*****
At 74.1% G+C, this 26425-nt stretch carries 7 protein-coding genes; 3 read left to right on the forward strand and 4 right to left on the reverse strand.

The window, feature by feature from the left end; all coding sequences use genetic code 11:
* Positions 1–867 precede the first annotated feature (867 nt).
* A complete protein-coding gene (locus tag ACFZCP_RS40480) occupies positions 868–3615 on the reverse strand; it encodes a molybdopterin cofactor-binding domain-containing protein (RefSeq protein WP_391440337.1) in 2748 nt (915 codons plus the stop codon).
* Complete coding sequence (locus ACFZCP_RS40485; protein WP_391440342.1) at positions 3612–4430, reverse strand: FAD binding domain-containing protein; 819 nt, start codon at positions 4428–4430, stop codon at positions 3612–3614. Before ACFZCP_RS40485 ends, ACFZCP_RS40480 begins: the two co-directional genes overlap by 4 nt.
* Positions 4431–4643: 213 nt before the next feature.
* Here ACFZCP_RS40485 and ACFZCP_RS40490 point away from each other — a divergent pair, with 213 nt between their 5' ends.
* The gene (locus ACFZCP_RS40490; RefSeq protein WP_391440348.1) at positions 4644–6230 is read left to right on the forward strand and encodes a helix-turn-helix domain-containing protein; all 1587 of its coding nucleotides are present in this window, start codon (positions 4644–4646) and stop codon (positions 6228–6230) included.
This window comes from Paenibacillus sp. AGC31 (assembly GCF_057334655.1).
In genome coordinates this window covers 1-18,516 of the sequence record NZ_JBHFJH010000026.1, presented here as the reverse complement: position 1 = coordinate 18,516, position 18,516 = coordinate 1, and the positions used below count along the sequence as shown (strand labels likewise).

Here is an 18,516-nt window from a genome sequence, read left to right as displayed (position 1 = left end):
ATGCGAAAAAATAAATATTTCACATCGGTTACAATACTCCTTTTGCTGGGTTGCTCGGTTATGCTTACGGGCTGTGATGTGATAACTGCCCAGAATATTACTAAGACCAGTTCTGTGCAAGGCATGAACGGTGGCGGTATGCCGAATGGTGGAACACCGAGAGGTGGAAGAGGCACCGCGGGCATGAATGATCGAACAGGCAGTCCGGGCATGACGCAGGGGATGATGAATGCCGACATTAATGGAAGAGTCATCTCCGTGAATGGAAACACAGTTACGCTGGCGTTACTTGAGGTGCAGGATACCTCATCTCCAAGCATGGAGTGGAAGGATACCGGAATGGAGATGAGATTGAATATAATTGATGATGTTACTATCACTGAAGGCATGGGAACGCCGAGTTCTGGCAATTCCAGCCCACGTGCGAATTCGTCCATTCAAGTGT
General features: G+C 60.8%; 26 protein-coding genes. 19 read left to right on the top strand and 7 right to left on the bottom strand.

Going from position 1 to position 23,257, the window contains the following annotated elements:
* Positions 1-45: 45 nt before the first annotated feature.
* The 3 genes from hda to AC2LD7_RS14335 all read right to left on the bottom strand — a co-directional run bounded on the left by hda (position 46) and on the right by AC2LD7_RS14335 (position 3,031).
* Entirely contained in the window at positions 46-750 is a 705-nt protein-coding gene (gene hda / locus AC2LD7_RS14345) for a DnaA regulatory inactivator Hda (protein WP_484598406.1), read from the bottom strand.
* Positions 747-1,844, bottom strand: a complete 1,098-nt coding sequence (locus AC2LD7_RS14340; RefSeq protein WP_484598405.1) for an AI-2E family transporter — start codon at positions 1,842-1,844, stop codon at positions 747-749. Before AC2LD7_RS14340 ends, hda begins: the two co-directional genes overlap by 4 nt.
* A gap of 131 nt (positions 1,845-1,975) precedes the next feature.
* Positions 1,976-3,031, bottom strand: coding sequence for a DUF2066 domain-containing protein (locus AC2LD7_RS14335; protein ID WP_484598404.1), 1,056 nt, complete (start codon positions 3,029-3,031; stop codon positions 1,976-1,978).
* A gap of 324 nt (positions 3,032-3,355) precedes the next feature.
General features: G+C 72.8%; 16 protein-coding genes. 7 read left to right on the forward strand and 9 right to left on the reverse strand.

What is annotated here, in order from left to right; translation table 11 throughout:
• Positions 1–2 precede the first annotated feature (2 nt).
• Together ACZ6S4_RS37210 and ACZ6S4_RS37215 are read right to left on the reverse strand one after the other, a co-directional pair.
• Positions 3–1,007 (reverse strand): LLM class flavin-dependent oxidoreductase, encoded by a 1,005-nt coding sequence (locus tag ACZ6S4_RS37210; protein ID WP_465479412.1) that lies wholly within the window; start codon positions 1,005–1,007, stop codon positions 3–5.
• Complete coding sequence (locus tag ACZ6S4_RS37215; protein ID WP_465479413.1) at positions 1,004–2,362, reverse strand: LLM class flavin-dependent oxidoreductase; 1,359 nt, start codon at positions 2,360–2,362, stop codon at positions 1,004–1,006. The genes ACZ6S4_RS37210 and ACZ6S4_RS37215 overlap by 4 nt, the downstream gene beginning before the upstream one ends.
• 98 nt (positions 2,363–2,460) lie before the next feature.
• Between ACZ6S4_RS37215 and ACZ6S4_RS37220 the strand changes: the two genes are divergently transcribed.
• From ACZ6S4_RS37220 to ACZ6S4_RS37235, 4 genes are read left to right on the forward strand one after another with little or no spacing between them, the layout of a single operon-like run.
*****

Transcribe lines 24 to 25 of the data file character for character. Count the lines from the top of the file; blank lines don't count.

• Positions 1–2 precede the first annotated feature (2 nt).
• Together ACZ6S4_RS37210 and ACZ6S4_RS37215 are read right to left on the reverse strand one after the other, a co-directional pair.